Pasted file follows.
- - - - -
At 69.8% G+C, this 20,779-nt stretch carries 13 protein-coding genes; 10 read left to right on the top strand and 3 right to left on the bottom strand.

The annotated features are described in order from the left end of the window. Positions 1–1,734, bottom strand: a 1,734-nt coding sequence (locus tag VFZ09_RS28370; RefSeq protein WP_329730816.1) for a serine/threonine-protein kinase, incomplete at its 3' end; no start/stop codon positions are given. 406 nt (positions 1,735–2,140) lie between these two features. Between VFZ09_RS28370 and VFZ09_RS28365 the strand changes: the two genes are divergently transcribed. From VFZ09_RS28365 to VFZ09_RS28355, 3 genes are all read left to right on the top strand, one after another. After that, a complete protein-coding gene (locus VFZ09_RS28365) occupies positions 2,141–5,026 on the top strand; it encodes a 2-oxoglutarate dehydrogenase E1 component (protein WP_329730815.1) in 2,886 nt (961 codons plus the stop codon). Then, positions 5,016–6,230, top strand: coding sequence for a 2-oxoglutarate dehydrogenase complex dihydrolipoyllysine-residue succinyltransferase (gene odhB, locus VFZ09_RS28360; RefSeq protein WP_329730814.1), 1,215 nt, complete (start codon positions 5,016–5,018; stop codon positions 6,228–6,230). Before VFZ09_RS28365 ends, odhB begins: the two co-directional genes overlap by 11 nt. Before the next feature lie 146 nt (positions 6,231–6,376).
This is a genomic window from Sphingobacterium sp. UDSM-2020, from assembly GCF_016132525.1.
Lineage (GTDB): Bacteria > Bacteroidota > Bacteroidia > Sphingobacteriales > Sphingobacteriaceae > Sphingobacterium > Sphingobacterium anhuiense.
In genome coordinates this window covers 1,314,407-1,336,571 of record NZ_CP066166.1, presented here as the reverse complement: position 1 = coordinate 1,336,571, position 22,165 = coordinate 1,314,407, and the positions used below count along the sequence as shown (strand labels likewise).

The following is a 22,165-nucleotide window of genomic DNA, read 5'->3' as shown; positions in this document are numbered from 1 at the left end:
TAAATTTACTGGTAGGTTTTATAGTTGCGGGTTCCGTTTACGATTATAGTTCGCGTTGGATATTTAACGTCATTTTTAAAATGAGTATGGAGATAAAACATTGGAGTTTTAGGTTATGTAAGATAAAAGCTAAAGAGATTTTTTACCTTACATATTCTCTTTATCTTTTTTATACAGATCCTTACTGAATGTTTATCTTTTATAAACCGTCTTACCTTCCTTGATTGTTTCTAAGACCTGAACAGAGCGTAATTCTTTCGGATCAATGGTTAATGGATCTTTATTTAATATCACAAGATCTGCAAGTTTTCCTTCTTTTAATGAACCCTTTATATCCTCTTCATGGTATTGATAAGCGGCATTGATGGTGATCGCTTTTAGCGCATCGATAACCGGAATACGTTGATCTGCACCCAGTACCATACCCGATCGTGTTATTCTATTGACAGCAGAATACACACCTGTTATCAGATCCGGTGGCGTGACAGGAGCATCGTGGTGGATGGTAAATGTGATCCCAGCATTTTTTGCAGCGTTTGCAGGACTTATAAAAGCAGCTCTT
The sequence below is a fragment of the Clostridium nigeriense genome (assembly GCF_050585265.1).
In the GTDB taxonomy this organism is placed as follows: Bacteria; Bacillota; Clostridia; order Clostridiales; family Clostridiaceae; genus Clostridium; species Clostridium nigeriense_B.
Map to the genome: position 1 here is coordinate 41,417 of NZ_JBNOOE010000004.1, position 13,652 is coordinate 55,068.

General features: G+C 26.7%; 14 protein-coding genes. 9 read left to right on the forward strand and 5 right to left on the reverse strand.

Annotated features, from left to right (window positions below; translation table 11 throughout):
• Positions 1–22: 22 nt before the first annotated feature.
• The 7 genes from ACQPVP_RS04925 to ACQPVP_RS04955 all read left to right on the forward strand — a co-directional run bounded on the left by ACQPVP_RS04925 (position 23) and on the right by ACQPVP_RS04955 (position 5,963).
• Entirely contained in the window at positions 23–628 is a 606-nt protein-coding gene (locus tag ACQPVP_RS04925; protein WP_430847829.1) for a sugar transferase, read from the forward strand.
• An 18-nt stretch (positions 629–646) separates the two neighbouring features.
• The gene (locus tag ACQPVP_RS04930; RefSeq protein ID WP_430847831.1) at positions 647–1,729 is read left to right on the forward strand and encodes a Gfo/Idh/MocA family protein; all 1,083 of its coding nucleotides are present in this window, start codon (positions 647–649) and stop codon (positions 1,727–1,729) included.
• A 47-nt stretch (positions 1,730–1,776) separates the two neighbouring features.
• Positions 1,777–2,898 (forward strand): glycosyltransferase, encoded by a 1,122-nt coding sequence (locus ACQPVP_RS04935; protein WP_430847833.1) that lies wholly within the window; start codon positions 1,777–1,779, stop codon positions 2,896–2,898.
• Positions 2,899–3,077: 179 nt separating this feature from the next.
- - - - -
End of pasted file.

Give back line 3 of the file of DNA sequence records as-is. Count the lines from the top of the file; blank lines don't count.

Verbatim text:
This is a genomic window from Sphingobacterium sp. UDSM-2020, from assembly GCF_016132525.1.